2010 • $25.00 • 214 pp • paper
Tags: Law Enforcement
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This book explores a new framework for understanding police misconduct, specifically that misconduct can be examined across careers to better understand its causes and explore avenues for its control. Since the vast majority of police research is cross-sectional, little is known about longitudinal patterns of police misconduct.
Previous research has found that a small percentage of officers—called problem officers—account for a disproportionate amount of misconduct. Despite this, little empirical research has been done on problem officers, and such research has not been adequately driven by theory. Before such research can be undertaken, a theoretical framework where one could understand the misconduct of police officers over time must be developed.
As such, this research draws upon the criminal career paradigm and developmental criminology more generally, as both have a well developed lexicon for understanding patterns of antisocial behavior over time. This book argues that police misconduct (a) varies in important ways over time by the year of experience as an officer, and (b) can be considered as a distinct developmental trajectory of behavior.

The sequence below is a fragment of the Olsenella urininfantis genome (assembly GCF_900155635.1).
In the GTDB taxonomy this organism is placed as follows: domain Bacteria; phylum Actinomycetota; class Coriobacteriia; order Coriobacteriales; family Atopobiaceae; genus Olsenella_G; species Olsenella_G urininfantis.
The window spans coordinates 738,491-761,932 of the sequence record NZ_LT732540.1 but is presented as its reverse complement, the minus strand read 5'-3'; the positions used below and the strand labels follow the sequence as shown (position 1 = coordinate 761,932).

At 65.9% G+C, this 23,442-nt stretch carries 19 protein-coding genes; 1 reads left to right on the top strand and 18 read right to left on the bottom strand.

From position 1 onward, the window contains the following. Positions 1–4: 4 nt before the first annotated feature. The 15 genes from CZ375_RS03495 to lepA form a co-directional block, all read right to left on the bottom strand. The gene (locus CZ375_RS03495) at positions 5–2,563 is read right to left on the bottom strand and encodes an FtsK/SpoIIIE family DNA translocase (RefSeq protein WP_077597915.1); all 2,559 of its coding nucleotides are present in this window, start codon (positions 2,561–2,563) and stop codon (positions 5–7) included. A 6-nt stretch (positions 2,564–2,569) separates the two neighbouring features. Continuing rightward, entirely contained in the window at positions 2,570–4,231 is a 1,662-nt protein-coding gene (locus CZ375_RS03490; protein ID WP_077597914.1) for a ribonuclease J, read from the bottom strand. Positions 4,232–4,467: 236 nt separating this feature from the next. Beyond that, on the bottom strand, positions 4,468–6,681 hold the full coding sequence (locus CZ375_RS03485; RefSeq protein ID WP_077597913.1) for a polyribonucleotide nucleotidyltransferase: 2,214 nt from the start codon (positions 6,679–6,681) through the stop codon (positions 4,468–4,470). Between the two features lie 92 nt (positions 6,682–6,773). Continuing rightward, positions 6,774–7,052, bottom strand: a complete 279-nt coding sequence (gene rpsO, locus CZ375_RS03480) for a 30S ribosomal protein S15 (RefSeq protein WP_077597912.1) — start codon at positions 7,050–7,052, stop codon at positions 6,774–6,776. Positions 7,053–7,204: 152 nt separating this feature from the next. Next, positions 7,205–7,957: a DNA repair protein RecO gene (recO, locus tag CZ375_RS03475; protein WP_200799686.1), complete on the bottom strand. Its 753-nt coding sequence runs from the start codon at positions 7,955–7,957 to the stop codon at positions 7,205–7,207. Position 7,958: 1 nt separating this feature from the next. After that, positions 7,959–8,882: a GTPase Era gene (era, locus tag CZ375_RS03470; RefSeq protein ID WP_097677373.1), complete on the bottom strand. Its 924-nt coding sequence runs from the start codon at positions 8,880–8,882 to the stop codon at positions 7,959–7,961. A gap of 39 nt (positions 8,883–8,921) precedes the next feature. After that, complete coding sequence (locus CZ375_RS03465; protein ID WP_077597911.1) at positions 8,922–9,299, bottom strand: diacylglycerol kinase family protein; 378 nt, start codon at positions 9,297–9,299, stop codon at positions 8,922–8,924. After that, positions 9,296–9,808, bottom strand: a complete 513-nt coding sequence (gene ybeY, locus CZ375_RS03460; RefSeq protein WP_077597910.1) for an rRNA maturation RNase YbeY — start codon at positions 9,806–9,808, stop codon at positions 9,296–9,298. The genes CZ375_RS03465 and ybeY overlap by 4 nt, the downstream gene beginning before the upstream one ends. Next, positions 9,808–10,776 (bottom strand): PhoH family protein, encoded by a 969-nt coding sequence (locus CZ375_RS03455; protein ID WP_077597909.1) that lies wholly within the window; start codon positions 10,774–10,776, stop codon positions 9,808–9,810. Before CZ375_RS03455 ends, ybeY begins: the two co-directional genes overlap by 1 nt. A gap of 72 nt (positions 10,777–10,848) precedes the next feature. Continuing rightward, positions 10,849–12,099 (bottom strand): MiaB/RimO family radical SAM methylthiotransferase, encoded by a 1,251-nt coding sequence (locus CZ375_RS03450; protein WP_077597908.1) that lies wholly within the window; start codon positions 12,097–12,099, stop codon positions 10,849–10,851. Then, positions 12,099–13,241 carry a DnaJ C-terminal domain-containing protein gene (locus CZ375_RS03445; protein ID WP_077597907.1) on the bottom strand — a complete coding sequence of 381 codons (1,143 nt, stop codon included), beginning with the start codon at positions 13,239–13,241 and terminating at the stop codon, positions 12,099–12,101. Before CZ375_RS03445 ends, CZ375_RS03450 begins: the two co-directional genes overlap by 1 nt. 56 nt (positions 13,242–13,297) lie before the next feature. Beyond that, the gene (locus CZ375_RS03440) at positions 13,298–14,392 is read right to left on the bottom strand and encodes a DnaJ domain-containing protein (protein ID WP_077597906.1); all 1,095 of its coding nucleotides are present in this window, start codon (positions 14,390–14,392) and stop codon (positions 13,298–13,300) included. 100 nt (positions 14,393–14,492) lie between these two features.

This work presents analyses of a retrospective, longitudinal data set of police personnel complaints and related misconduct indicators from a large police agency. Borrowing lessons learned from the criminal career paradigm and developmental criminology, it seeks to determine if there is a relationship between experience and misconduct of officers at the aggregate level, and whether distinct trajectories of misconduct, such as that of a problem officer, underlie this aggregate curve.
The results indicate that experience and misconduct are related in an orderly way in the aggregate. What’s more, there are distinct trajectories of misconduct underlying this curve. The implications of these findings for both police scholars and police administrators are also discussed.
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